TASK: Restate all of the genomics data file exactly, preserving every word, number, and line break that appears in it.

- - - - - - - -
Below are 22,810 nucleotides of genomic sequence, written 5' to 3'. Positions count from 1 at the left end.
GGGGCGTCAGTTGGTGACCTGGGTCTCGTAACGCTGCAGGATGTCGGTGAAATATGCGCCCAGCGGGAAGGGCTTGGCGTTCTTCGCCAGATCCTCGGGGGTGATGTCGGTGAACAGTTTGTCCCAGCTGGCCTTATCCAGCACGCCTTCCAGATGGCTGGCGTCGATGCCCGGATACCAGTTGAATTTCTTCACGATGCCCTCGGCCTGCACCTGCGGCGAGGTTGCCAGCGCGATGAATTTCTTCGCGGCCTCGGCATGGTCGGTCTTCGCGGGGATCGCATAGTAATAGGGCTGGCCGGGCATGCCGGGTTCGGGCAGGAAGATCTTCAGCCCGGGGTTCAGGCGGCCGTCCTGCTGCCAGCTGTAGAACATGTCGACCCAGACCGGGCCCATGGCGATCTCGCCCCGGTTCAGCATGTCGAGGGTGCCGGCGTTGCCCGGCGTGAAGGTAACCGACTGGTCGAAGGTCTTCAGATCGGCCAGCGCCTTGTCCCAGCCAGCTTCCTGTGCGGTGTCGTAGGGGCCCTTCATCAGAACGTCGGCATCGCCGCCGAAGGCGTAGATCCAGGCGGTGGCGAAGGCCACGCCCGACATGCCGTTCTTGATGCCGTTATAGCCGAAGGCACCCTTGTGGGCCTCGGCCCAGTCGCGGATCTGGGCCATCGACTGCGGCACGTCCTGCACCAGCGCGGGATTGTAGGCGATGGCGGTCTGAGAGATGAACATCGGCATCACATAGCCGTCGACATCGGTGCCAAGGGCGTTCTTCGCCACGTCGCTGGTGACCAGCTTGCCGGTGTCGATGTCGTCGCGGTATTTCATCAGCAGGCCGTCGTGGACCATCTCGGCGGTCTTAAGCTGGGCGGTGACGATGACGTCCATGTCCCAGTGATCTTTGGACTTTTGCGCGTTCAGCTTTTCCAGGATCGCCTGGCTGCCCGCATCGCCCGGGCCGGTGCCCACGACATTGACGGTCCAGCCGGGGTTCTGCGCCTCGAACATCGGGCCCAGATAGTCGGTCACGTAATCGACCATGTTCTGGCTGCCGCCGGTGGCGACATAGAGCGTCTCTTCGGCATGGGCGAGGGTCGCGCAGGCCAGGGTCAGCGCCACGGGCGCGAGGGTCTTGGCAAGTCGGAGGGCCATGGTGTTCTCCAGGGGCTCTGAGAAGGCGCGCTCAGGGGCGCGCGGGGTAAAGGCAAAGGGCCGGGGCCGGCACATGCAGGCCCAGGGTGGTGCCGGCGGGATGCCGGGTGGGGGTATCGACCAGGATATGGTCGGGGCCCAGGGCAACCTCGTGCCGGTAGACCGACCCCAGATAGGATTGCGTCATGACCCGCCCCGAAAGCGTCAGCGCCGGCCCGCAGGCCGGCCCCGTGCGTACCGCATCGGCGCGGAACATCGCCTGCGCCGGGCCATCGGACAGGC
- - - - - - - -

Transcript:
Below are 22,810 nucleotides of genomic sequence, written 5' to 3'. Positions count from 1 at the left end.
GGGGCGTCAGTTGGTGACCTGGGTCTCGTAACGCTGCAGGATGTCGGTGAAATATGCGCCCAGCGGGAAGGGCTTGGCGTTCTTCGCCAGATCCTCGGGGGTGATGTCGGTGAACAGTTTGTCCCAGCTGGCCTTATCCAGCACGCCTTCCAGATGGCTGGCGTCGATGCCCGGATACCAGTTGAATTTCTTCACGATGCCCTCGGCCTGCACCTGCGGCGAGGTTGCCAGCGCGATGAATTTCTTCGCGGCCTCGGCATGGTCGGTCTTCGCGGGGATCGCATAGTAATAGGGCTGGCCGGGCATGCCGGGTTCGGGCAGGAAGATCTTCAGCCCGGGGTTCAGGCGGCCGTCCTGCTGCCAGCTGTAGAACATGTCGACCCAGACCGGGCCCATGGCGATCTCGCCCCGGTTCAGCATGTCGAGGGTGCCGGCGTTGCCCGGCGTGAAGGTAACCGACTGGTCGAAGGTCTTCAGATCGGCCAGCGCCTTGTCCCAGCCAGCTTCCTGTGCGGTGTCGTAGGGGCCCTTCATCAGAACGTCGGCATCGCCGCCGAAGGCGTAGATCCAGGCGGTGGCGAAGGCCACGCCCGACATGCCGTTCTTGATGCCGTTATAGCCGAAGGCACCCTTGTGGGCCTCGGCCCAGTCGCGGATCTGGGCCATCGACTGCGGCACGTCCTGCACCAGCGCGGGATTGTAGGCGATGGCGGTCTGAGAGATGAACATCGGCATCACATAGCCGTCGACATCGGTGCCAAGGGCGTTCTTCGCCACGTCGCTGGTGACCAGCTTGCCGGTGTCGATGTCGTCGCGGTATTTCATCAGCAGGCCGTCGTGGACCATCTCGGCGGTCTTAAGCTGGGCGGTGACGATGACGTCCATGTCCCAGTGATCTTTGGACTTTTGCGCGTTCAGCTTTTCCAGGATCGCCTGGCTGCCCGCATCGCCCGGGCCGGTGCCCACGACATTGACGGTCCAGCCGGGGTTCTGCGCCTCGAACATCGGGCCCAGATAGTCGGTCACGTAATCGACCATGTTCTGGCTGCCGCCGGTGGCGACATAGAGCGTCTCTTCGGCATGGGCGAGGGTCGCGCAGGCCAGGGTCAGCGCCACGGGCGCGAGGGTCTTGGCAAGTCGGAGGGCCATGGTGTTCTCCAGGGGCTCTGAGAAGGCGCGCTCAGGGGCGCGCGGGGTAAAGGCAAAGGGCCGGGGCCGGCACATGCAGGCCCAGGGTGGTGCCGGCGGGATGCCGGGTGGGGGTATCGACCAGGATATGGTCGGGGCCCAGGGCAACCTCGTGCCGGTAGACCGACCCCAGATAGGATTGCGTCATGACCCGCCCCGAAAGCGTCAGCGCCGGCCCGCAGGCCGGCCCCGTGCGTACCGCATCGGCGCGGAACATCGCCTGCGCCGGGCCATCGGACAGGC